How Dangerous is a Penny Dropped From a Skyscraper? (Truths Revealed)

Saad Iqbal | 🗓️Modified: June 4, 2024 | ⏳Read Time: 4 min | 👁Post Views: 7

Ever heard the story about a penny dropped from the Empire State Building being lethal? It’s a popular urban legend, but how true is it?

Let’s dive into the science behind this intriguing myth and see if it holds any water.

    The Penny Myth Explained

    Many people believe that a penny dropped from a skyscraper can kill someone on the ground. The story is so well-known that the ledges below the Empire State Building’s observation deck are littered with coins from curious visitors. But can a penny, weighing around 2.5 grams, really become a deadly projectile?

    The Science Behind Falling Objects

    A penny falling without air resistance from the Empire State Building (443 meters tall) would reach a speed of over 300 kilometers per hour, about half the speed of a bullet. However, air resistance plays a crucial role in slowing it down. The MythBusters tested this by shooting pennies at each other, concluding it stings but isn’t fatal.

    Real-Life Experiment

    In an ultimate test, Derek Muller from Veritasium teamed up with original MythBuster Adam Savage. They dropped pennies from a helicopter onto Derek. Despite the initial fear, the results were clear: while pennies can sting, they don’t cause serious injury or death.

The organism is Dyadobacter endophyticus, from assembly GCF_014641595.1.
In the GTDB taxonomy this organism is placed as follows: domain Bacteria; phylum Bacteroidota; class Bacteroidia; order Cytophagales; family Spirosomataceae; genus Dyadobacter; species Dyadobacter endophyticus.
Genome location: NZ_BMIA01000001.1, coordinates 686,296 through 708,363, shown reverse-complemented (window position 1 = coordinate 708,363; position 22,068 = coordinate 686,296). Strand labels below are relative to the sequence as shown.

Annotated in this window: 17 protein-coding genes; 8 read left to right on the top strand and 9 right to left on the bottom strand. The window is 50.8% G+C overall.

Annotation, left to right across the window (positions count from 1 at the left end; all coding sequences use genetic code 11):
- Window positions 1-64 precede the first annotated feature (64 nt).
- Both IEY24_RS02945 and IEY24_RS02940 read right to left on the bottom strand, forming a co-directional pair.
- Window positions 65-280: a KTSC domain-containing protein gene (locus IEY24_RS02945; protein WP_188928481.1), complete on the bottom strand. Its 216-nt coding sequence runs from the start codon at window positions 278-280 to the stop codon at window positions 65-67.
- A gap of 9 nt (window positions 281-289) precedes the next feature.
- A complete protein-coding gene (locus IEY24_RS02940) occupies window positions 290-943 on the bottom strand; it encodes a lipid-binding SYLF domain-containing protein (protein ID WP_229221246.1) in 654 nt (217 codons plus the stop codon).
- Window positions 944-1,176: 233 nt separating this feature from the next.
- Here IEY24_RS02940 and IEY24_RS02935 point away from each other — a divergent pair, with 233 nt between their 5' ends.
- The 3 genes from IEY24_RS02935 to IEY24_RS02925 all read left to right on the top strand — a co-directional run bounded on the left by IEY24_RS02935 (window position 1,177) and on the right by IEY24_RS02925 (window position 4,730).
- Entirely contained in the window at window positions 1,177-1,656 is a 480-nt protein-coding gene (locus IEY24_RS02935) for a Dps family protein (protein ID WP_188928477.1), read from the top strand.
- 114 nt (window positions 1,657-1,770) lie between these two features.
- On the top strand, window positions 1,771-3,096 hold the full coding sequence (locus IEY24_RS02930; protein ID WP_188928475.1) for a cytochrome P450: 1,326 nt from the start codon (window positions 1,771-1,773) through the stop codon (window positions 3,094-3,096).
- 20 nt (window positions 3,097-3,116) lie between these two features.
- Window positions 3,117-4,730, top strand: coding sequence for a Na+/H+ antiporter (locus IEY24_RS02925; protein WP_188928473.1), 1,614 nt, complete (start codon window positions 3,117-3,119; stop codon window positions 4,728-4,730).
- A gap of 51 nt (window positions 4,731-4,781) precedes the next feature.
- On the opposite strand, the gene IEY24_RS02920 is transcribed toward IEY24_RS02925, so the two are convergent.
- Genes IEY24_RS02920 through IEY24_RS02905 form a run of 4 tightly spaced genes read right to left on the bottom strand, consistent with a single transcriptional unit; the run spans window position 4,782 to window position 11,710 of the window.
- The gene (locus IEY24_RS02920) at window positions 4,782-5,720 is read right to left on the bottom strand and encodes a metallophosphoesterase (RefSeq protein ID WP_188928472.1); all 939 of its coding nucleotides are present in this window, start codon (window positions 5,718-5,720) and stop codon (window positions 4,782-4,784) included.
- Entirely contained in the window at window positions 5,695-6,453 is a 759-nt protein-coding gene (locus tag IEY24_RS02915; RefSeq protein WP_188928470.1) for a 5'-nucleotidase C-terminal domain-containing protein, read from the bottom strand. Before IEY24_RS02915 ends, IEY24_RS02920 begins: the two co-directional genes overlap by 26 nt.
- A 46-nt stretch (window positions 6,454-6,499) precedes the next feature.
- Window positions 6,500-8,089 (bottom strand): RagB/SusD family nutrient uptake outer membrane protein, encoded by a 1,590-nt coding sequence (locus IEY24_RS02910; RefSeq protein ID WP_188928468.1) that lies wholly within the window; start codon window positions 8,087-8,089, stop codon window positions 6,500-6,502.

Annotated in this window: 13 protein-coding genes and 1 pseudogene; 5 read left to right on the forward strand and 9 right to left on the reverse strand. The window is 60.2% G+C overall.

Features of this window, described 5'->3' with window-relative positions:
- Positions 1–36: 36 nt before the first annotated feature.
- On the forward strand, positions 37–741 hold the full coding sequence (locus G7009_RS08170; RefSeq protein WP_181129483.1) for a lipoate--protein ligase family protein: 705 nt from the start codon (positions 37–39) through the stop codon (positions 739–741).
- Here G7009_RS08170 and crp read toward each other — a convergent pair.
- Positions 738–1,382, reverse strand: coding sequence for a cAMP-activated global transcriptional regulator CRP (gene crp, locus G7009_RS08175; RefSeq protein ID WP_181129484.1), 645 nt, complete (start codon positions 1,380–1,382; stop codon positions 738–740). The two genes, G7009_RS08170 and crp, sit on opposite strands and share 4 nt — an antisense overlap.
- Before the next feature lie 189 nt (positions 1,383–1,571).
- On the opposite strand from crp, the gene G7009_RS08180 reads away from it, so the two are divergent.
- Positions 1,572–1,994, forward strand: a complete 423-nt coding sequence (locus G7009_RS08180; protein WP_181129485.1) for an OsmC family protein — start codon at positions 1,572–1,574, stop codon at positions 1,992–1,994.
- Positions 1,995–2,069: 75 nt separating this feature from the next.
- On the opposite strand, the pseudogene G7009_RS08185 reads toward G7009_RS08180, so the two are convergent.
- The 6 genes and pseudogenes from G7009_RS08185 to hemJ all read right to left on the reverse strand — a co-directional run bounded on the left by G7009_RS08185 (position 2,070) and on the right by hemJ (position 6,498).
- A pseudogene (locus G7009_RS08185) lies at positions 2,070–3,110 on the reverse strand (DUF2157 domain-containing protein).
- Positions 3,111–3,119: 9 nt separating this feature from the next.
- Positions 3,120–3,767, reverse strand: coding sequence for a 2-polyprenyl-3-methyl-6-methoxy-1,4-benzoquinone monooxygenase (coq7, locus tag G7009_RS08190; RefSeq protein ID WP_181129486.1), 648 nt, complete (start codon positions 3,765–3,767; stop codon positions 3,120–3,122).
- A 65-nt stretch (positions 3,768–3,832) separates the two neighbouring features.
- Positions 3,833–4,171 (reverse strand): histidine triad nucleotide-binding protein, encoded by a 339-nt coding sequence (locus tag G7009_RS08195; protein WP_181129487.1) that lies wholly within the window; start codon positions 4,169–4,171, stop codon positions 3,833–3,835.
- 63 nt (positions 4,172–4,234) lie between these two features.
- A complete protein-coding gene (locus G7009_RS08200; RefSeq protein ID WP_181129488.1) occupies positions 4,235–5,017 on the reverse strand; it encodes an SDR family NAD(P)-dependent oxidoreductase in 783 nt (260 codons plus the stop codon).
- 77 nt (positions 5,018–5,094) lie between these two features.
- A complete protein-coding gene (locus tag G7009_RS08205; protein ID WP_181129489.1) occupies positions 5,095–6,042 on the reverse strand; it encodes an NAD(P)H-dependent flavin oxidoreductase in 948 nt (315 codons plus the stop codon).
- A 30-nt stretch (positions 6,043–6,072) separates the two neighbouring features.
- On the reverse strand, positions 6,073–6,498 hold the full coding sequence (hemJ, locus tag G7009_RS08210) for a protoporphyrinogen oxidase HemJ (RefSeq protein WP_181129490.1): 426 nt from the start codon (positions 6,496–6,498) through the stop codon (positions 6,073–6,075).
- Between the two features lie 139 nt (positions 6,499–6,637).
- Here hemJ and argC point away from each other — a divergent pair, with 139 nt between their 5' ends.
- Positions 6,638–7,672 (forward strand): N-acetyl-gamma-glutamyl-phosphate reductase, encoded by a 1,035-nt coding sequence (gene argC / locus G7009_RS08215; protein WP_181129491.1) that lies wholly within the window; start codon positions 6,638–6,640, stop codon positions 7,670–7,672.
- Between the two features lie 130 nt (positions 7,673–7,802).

Why Aren’t Pennies More Dangerous?

    The reason is air resistance. When an object falls, it eventually reaches terminal velocity, where the force of gravity equals the force of air resistance, causing it to fall at a constant speed. For a penny, this speed is around 80 kilometers per hour, much too slow to be lethal.

    Terminal Velocity and Air Resistance

    To understand why pennies aren’t deadly, consider the classic experiment of dropping a hammer and a feather on the moon. In the moon’s near-vacuum, both hit the ground simultaneously because there’s no air resistance. On Earth, the feather reaches terminal velocity quickly due to air resistance, while the hammer continues to accelerate.

    Real-World Implications

    Heavier objects with smaller cross-sectional areas, like hailstones or baseballs, can reach much higher terminal velocities and cause significant damage. In contrast, lightweight objects like pennies don’t pose the same threat.

    The Penny vs. Pen Debate

    What about other objects? Some suggest that ballpoint pens could be more dangerous. Pens are heavier and more aerodynamic than pennies, potentially increasing their terminal velocity. However, tests showed that even pens dropped from great heights didn’t cause serious injury. The drag relative to their weight was still too high.

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    The Danger of Falling Objects

    While a penny won’t kill you, other falling objects can be deadly. Every year, hundreds of Americans die from falling objects like construction tools, rocks, and even icicles. The energy required to fracture a human skull is around 68 Joules, and objects like baseballs and large hailstones exceed this threshold.

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    Conclusion: Separating Myth from Reality

    So, a penny dropped from the Empire State Building won’t kill you. The myth is busted. While some objects can be lethal when falling, the humble penny is not one of them. Understanding the science behind terminal velocity and air resistance helps demystify this urban legend and highlights which falling objects truly pose a danger.

    Share this myth-busting article with your friends and followers on Facebook and Pinterest to keep them informed and safe from sensationalized stories!

    This article is based on an experiment conducted by Derek Muller and Adam Savage, as discussed in the Veritasium YouTube video.

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